How to fix third-party Facebook application settings

There’s a limited market for the Facebook privacy beat, since most problems can be solved by young Zuckerberg flicking a particular switch. After all, one key aspect of a well-designed technical architecture (and Facebook has demonstrated that it is one) is the ability to reconfigure it without much difficulty. And sometimes it’s as simple as cleaning up the user interface.

Consider the phone system and the vertical service codes (*57 et al, originally known as Local Area Signaling Services). I believe that services like call tracing were available through an operator in the 1980’s ; in 1990, it began being available directly to subscribers. Still, how many people know to dial *57 to trace a call? The instructions are listed in the phone book; but not on each phone. Phone designers figured that phone tracing (and similar services) were uncommon enough that people would learn the codes as they needed.

In the software world, of course, you have a lot more user interface to work with. Telling the user to type in a special code just won’t cut it; hunting and pecking through various menus has its limits as well.

Facebook and Third Party Applications

What interests us is Facebook’s statement for Privacy Settings for Other Applications:

Applications that you opt into are not subject to the privacy settings below.”

This has been a cause for consternation, and rightly so. In May 2007, the ACLU of Northern California noted “if you use Facebook, you should be aware that the advent of third-party platform applications means that Facebook may no longer be solely responsible for keeping your personal information safe.” A Facebook user asked a question to the SuperPoke forum in June.

More recently, Adrienne Felt at the University of Virginia (working with adviser David Evans) probed further, finding that 90% of Facebook applications are given more privileges than they need. Her research page didn’t cite any prior sources (not that there was very much, though what I found above could have been noted). Also, their proposed solution doesn’t quite illustrate how the user experience would change.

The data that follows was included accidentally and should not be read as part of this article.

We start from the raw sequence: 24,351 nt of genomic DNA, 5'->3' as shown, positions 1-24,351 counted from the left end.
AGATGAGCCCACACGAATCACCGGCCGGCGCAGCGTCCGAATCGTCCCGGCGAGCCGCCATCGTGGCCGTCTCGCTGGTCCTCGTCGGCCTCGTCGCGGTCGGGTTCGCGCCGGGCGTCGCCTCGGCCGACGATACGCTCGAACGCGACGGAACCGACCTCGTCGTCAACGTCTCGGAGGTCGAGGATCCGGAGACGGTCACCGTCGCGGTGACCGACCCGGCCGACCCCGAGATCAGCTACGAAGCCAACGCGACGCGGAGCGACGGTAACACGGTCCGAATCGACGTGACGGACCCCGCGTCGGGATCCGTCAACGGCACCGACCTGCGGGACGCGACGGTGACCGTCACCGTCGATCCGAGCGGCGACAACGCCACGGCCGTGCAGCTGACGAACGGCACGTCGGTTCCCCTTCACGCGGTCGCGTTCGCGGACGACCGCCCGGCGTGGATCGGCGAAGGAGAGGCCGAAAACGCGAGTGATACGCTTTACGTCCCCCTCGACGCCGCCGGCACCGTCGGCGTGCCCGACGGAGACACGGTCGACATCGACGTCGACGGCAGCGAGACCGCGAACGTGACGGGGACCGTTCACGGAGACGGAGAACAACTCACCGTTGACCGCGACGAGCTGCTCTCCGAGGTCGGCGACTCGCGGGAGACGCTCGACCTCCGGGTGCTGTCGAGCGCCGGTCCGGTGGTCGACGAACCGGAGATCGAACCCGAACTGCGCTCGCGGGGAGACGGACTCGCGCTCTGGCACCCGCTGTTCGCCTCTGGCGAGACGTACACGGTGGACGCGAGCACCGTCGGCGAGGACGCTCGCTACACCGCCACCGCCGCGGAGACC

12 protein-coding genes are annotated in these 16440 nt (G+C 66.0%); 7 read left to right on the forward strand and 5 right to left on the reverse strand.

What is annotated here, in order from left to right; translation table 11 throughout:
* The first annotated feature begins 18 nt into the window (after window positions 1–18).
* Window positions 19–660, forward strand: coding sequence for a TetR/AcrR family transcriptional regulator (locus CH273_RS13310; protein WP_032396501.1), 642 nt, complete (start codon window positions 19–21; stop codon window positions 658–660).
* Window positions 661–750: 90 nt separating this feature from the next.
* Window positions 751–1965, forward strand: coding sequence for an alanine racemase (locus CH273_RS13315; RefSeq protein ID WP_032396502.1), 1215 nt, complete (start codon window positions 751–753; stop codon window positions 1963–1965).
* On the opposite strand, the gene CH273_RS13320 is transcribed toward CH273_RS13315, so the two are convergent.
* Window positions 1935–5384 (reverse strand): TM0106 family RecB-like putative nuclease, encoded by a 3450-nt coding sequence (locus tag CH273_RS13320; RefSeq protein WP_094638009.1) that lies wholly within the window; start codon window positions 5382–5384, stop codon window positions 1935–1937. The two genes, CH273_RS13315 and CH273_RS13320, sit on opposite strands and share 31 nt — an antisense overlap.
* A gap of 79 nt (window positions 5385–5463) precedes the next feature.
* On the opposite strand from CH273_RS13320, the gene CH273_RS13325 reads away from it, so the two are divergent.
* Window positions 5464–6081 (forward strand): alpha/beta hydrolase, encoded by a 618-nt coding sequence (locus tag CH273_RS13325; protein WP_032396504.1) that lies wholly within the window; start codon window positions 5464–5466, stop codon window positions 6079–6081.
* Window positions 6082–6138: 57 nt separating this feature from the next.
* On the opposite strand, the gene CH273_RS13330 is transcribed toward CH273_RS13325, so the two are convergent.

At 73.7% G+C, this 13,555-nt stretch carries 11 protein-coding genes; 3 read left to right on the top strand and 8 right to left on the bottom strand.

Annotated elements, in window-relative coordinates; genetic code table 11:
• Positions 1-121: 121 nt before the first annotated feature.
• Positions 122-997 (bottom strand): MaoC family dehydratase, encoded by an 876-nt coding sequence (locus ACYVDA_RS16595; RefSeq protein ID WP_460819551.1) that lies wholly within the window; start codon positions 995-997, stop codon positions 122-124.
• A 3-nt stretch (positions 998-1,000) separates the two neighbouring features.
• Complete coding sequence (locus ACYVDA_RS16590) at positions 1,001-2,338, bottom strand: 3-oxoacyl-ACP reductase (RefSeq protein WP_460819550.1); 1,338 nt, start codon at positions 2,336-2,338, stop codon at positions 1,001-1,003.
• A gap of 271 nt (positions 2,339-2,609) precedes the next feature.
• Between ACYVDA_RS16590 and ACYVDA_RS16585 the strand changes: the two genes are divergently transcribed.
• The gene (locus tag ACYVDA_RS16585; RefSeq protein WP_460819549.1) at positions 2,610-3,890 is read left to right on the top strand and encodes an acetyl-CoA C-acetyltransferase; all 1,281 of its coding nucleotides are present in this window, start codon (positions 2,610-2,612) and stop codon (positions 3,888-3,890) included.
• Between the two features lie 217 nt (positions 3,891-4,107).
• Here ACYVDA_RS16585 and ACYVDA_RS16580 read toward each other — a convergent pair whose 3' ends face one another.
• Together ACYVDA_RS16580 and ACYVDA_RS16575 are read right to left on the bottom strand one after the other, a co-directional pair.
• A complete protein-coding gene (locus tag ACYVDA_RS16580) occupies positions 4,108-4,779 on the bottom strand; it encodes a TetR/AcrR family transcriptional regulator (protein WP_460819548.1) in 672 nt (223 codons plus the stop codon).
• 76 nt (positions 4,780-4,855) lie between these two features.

Chris Soghoian, a PhD candidate at Indiana University, wrote up Felt’s research at CNet a couple of weeks ago, and checked with Facebook Chief Privacy Officer Chris Kelly on their ability to track rogue apps. Kelly’s answer didn’t satisfy Soghoian, who felt that they were being evasive. That said, the Facebook Developer blog had a recent post which discussed some of the mitigation techniques used against malicious and deceptive developers, whom they discover through “multiple violations of Facebook policies, generating an anomalously high level of user complaints.”

Also, a resource page on Facebook Privacy at EPIC is a comprehensive list of issues, though it’s not clear whether they had added the concerns on third party applications before reading Felt and Soghoian’s work. In addition, GWU Law Professor Dan Solove blogged about his article today.

Here’s what you see:

What we have here is a user interface problem. The links at right are so far away from the apps at left that it is difficult to know which click is associated with which app (Not that people can’t do it; simply a greater percentage of people won’t bother.) Furthermore, the text is misleading. The link says remove— does that mean remove the application? Click it and it says undo. Huh? Undo what? The links should say share/unshare.

Take “Jewish Dates 2.0” — this app does nothing more than convert the familiar Gregorian calendar date to the Hebrew calendar date, so it can calculate your birthday if you are so inclined. Here’s what I see after clicking remove:

From this, it seems to me that the proper place for the user to select what is shared is on the application page itself. Facebook, as the setter of standards, could simply mandate that each application post a link “What [This Application] Knows About You” — and from there the users can simply specify which properties they would like to share with that application.

[Funny, several months back I gave the same advice to mighty Google. I hope I have more luck with Facebook.]

As to those applications with “multiple violations of Facebook policies, generating an anomalously high level of user complaints” — it seems like this interface could be a little more transparent to users as well. When I choose/use an app, I should get an idea how many complaints are open.

Note that I haven’t looked at the Facebook API in much detail, though I intend to in the future. But this could well be a case where the UI drives the API. Suppose that the UI requirements are that the user can choose precisely what data they want to share or not (along with the complaints tracker, natch.). So come up with an API for that.

New group in Facebook